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Google and Facebook could be caught in the US-China trade war

There are reports that the Trump administration is considering tariffs on networking equipment from China. That could spell trouble for companies that buy Chinese components for their global cloud computing operations, such as Google (GOOG), Facebook (FB) and Amazon (AMZN), analysts say

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There are reports that the Trump administration is considering tariffs on networking equipment from China. That could spell trouble for companies that buy Chinese components for their global cloud computing operations, such as Google (GOOG), Facebook (FB) and Amazon (AMZN), analysts say.

And chip makers such as Intel (INTC) could face tariffs on computer chips. US companies often send mostly finished chips to China for assembly, testing and packaging. Those companies could pay a penalty when those chips are shipped back into the country.

So far, US tech giants have largely stayed out of the trade fight. The threat of tariffs on tech products from China could force Silicon Valley leaders to be more vocal about their concerns.

Read Also: An app that can find anyone anywhere is born

“[As you see] what types of products they’re hitting, I think it becomes a lot more tangible, and a lot more real” for tech companies, said Daniel Ives, chief strategy officer and head of technology research at GBH Insights.

Modems and routers are on a list of Chinese goods worth $200 billion that could face 10% tariffs in the United States after August 30. A tariff on those products could also hurt the tech industry, which uses huge IT networks to deliver products and services around the globe.

China accounted for almost half of the roughly $23 billion of IT network gear the United States imported in the 12 months through April, according to Panjiva, a global trade research company owned by S&P Global Market Intelligence.

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Nigerian fintech startup, CredPal, secures more funding from Cairo Angels syndicate

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A Nigerian fintech startup, CredPal, has raised funding from the Cairo Angels Syndicate Fund (CASF), a micro-venture capital fund, to expand its “buy now, pay later” incentive to customers.

Launched in 2018 by the duo of Fehintolu Olaogun and Olorunfemi Jegede, CredPal has placed itself as one of Nigeria’s most preferred consumer credit platform that gives buyers the freedom to “buy now and pay later” and helps merchants acquire more customers to increase their sales.

According to Disrupt Africa, the Google-backed CredPal has over 85,000 active customers and over 4,000 onboarded merchants, with the company announcing in March it had raised US$15 million in funding to expand its consumer credit offerings in Nigeria and to scale across Africa.

While speaking on the new funding, Olaogun said:

“This support from Cairo Angels Syndicate Fund reinforces our mission to improve the quality of life of Africans through easy access to consumer credit.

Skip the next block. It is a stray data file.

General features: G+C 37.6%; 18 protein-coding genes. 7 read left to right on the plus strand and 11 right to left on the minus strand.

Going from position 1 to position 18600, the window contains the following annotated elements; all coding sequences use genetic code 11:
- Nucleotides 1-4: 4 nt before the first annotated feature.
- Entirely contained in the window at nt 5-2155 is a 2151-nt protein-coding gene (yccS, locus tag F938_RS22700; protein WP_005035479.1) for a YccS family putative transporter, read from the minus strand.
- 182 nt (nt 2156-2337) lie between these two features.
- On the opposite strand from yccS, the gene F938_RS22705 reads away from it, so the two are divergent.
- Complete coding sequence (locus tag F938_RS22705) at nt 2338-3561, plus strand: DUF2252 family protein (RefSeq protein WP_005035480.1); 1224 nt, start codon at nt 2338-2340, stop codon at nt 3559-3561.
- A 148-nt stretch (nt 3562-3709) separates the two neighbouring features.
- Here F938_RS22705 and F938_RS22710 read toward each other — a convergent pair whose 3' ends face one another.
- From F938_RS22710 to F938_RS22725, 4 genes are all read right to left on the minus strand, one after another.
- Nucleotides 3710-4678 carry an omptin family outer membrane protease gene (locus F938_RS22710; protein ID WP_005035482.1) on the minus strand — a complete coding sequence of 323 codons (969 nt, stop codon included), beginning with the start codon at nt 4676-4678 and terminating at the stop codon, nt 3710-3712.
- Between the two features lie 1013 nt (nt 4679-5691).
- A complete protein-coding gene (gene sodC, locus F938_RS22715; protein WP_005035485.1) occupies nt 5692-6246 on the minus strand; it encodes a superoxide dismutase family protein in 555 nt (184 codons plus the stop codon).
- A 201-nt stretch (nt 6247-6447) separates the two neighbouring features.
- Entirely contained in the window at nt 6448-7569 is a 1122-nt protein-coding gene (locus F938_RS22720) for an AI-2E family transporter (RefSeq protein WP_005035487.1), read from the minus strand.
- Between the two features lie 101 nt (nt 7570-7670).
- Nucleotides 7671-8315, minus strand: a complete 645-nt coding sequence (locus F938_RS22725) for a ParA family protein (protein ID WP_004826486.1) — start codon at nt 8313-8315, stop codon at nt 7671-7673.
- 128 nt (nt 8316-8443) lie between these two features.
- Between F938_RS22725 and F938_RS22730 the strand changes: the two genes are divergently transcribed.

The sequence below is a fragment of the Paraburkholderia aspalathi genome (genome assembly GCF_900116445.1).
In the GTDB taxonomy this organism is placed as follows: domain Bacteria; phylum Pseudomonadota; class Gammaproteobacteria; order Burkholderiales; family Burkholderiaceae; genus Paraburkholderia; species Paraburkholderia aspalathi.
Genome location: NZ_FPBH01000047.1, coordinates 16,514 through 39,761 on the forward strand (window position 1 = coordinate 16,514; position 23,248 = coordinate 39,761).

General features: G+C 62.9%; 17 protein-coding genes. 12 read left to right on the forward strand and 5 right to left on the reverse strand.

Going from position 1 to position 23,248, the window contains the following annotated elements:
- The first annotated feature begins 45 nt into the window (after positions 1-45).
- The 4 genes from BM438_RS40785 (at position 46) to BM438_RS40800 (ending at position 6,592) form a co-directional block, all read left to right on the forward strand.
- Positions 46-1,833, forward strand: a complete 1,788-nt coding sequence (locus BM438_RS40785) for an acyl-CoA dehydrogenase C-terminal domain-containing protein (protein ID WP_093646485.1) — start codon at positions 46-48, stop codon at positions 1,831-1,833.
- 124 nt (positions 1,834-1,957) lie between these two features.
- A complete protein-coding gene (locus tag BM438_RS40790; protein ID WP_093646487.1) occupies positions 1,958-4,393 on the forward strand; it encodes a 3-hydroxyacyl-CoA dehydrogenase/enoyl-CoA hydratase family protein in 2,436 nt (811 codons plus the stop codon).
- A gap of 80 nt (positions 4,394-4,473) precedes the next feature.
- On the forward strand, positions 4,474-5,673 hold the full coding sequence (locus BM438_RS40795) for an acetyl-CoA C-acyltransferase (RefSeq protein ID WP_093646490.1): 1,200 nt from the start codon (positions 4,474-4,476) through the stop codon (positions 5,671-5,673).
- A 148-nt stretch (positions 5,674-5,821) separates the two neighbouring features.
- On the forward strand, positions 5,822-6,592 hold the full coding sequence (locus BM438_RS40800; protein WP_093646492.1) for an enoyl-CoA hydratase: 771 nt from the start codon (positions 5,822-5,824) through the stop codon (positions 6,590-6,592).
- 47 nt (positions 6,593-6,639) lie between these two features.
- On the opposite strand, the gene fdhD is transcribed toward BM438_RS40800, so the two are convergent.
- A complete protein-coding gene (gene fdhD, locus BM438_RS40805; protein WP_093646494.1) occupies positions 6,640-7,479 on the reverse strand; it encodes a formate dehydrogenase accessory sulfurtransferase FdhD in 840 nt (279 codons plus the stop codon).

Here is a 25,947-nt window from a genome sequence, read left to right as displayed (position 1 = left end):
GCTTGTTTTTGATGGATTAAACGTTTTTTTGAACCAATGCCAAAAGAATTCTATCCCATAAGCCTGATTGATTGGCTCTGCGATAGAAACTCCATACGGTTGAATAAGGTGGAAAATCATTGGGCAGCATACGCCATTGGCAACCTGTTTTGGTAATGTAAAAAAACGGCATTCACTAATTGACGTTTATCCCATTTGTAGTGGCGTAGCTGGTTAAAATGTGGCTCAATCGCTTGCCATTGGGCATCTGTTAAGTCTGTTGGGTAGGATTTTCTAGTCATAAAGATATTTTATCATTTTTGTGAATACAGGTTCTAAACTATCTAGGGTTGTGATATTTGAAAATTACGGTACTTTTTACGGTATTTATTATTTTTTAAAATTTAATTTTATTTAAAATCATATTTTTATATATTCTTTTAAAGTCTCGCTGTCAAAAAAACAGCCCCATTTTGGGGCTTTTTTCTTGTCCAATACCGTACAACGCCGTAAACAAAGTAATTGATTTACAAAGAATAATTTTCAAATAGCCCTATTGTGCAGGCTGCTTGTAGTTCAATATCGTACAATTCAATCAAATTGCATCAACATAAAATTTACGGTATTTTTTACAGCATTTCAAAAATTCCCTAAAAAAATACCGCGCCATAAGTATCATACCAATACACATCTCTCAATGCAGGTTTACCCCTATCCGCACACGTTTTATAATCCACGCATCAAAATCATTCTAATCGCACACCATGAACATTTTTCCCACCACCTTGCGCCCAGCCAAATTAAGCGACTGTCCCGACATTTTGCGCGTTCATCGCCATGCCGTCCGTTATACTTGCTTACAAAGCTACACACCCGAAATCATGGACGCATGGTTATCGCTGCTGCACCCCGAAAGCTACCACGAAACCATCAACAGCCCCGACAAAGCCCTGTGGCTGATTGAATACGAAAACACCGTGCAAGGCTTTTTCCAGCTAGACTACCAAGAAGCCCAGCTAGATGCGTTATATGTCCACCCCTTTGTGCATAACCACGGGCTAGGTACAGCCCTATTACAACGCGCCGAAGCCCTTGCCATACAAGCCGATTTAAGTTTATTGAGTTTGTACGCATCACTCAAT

“My co-founder and I are very pleased to have them as investment partners and can’t wait for how much we’ll achieve together.”

The Cairo Angels is Egypt’s first formal network of angel investors, and since its formation has been one of the most active early-stage investors in startups and high-growth businesses in the Middle East and Africa, with 31 investee companies across 18 different sectors.

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Nigerian auto tech startup, Autochek, partners with Kenya’s Pezesha to provide asset financing to African SMEs

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Nigerian auto-tech digital solution startup, Autochek, has entered into a partnership with Kenyan fintech, Pezesha, to provide asset financing to Africa Small and Medium Enterprises (SMEs).

According to Autochek Kenyan Country Manager, Bilhah Muriithi, the company aims to build digital solutions that will enhance and enable a seamless and safe automotive commerce experience across Africa, with the hub starting with Nigeria and Ghana.

“Autochek has been focused on financing retail customers, we are excited to partner with Pezesha whose key focus is on enabling SME lending.

“Autochek will continue to invest in the market while exploring new partnership opportunities to deliver solutions for driving positive change in the automotive industry in Kenya and beyond,” said Muriithi.

Autochek, Muriithi said, plans to use technology to transform the automotive buying and selling experience for African consumers, by creating a single marketplace for consumers’ automotive needs, from sourcing and financing to after sales support and warranties.

Having expanded to Kenya late last year, the partnership between Autochek and Pezesha will enable SMEs to acquire auto assets for ease of business operations and growth.

Pezesha was founded in 2016 and has created a holistic digital financial infrastructure that connects small and medium-sized businesses to working capital offered by banks, MFIs, and other financial institutions or networks.

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